The epidermal growth factor receptor (EGFR) is an important determinant of radioresponse, whose elevated expression and activity frequently correlates with radioresistance in several cancers, including non–small cell lung carcinoma (NSCLC). We reported recently that NSCLC cell lines harboring somatic, activating mutations in the tyrosine kinase domain (TKD) of the EGFR exhibit significant delays in the repair of DNA double-strand breaks (DSB) and poor clonogenic survival in response to radiation. Here, we explore the mechanisms underlying mutant EGFR-associated radiosensitivity. In three representative NSCLC cell lines, we show that, unlike wild-type (WT) EGFR, receptors with common oncogenic TKD mutations, L858R or ΔE746-E750, are defective in radiation-induced translocation to the nucleus and fail to bind the catalytic and regulatory subunits of the DNA-dependent protein kinase (DNA-PK), a key enzyme in the nonhomologous end-joining repair pathway. Moreover, despite the presence of WT EGFR, stable exogenous expression of either the L858R or the ΔE746-E750 mutant forms of EGFR in human bronchial epithelial cells significantly delays repair of ionizing radiation (IR)–induced DSBs, blocks the resolution of frank or microhomologous DNA ends, and abrogates IR-induced nuclear EGFR translocation or binding to DNA-PK catalytic subunit. Our study has identified a subset of naturally occurring EGFR mutations that lack a critical radioprotective function of EGFR, providing valuable insights on how the EGFR mediates cell survival in response to radiation in NSCLC cell lines. [Cancer Res 2007;67(11):5267–74]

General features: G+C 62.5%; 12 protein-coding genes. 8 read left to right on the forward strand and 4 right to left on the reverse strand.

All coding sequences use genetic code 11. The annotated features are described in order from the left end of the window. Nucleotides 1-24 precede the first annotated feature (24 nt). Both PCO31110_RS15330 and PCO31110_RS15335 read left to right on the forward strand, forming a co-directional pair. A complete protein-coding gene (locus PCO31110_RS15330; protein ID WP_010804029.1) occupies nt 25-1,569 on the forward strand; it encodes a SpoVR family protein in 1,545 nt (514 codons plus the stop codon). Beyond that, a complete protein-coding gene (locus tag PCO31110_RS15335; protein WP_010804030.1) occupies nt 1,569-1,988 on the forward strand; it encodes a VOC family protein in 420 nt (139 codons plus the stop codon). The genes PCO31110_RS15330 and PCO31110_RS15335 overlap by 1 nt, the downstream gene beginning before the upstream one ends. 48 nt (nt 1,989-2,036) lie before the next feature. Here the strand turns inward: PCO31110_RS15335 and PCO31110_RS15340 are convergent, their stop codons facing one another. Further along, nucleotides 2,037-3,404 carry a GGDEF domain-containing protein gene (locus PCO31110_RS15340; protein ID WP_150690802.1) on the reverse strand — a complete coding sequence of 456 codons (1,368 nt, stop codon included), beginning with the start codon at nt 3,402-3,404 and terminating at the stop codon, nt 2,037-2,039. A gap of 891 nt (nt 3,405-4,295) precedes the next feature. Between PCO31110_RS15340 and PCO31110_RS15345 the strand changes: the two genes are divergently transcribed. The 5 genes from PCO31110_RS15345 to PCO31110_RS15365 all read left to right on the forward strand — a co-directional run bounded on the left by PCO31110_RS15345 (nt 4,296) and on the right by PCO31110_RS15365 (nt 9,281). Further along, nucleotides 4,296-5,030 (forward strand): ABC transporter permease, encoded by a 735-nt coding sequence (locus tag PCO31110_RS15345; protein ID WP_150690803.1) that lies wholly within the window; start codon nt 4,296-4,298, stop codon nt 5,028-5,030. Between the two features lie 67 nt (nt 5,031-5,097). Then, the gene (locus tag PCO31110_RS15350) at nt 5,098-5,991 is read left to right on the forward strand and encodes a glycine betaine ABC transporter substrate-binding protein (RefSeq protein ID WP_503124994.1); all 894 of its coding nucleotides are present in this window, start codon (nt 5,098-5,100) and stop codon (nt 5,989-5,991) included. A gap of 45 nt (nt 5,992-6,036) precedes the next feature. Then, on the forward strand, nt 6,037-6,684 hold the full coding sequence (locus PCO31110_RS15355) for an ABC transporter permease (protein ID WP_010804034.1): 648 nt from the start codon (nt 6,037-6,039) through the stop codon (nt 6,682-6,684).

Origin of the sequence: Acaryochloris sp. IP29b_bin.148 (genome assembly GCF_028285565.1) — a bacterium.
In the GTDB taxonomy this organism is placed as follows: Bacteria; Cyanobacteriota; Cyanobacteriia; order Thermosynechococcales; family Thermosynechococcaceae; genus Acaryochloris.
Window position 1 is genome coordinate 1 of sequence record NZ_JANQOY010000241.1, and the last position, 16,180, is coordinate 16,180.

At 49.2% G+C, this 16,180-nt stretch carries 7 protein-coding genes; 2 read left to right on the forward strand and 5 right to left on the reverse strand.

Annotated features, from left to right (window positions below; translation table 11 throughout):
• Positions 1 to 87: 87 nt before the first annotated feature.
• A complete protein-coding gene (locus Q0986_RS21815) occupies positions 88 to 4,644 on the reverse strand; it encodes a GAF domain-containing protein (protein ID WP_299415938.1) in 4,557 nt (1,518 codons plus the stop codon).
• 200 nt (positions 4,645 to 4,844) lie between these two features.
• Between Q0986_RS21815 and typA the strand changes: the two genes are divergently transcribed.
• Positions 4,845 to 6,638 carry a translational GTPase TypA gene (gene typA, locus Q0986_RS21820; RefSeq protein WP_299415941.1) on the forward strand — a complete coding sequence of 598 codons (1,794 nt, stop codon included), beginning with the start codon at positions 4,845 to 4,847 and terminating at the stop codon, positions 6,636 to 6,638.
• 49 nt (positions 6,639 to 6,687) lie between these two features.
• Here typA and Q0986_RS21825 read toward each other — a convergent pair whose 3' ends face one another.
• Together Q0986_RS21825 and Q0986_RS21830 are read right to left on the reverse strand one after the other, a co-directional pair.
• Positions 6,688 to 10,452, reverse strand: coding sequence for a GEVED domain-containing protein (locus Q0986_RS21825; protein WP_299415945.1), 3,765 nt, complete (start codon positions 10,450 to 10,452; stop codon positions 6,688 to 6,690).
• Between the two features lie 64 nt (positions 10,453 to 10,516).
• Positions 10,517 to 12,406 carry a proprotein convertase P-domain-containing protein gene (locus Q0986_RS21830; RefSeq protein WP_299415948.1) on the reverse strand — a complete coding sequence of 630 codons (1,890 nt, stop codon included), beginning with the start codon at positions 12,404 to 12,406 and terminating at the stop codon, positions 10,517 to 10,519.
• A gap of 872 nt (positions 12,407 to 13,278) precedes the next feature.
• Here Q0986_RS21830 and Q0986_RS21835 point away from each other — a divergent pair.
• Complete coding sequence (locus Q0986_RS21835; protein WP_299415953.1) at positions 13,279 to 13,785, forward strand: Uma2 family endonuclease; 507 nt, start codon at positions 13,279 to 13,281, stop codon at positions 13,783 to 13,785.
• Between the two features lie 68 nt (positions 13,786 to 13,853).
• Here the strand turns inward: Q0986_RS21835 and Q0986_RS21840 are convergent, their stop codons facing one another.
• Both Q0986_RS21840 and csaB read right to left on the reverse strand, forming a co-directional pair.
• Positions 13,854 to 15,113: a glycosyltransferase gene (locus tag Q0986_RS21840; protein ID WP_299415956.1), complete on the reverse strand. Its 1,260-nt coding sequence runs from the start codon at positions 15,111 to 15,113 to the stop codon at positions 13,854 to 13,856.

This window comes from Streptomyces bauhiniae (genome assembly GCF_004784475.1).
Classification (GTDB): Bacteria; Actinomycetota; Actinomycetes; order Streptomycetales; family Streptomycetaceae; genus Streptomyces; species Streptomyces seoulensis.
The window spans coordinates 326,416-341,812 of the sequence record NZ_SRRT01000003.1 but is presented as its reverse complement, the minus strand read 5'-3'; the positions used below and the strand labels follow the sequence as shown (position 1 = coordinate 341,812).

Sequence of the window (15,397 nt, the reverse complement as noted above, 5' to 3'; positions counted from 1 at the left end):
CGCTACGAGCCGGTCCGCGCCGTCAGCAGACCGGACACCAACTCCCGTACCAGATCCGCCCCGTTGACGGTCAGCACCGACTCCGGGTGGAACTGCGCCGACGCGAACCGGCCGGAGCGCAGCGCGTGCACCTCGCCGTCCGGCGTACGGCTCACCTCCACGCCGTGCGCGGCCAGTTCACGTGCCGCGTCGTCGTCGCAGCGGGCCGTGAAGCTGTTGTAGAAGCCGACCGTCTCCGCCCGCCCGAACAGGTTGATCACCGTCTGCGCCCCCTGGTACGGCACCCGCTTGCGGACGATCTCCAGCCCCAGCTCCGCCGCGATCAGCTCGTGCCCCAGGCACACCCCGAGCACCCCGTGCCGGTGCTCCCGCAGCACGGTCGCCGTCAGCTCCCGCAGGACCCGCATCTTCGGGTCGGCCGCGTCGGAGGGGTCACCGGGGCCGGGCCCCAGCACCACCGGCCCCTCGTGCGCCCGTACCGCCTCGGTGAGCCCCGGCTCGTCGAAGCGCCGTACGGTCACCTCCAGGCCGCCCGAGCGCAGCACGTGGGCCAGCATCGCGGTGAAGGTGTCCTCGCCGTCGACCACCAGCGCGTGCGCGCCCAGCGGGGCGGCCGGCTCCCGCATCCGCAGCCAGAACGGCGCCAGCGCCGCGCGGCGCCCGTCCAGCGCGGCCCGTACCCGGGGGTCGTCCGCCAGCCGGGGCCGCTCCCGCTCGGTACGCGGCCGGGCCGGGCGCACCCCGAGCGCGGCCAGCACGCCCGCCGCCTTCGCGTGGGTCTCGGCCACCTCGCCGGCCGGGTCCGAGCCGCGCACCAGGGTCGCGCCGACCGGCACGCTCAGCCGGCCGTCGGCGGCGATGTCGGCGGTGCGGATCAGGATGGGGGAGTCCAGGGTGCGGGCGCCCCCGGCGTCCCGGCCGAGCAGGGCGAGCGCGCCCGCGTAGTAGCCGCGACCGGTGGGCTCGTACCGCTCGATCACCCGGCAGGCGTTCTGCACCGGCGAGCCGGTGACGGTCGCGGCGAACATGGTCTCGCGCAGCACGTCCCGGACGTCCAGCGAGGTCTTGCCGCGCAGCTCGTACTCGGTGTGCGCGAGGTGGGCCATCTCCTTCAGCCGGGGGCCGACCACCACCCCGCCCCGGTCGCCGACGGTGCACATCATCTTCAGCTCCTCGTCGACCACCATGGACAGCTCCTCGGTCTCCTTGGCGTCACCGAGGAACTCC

- Epidermal growth factor receptor
- tyrosine kinase domain mutations
- DNA damage response
- non–small cell lung carcinoma
- lung cancer
- molecular modulators of radiation response
- DNA damage, DNA repair, and mutagenesis
- radiation-activated signaling pathways
- oncogenes and tumor suppressor genes in radiation responses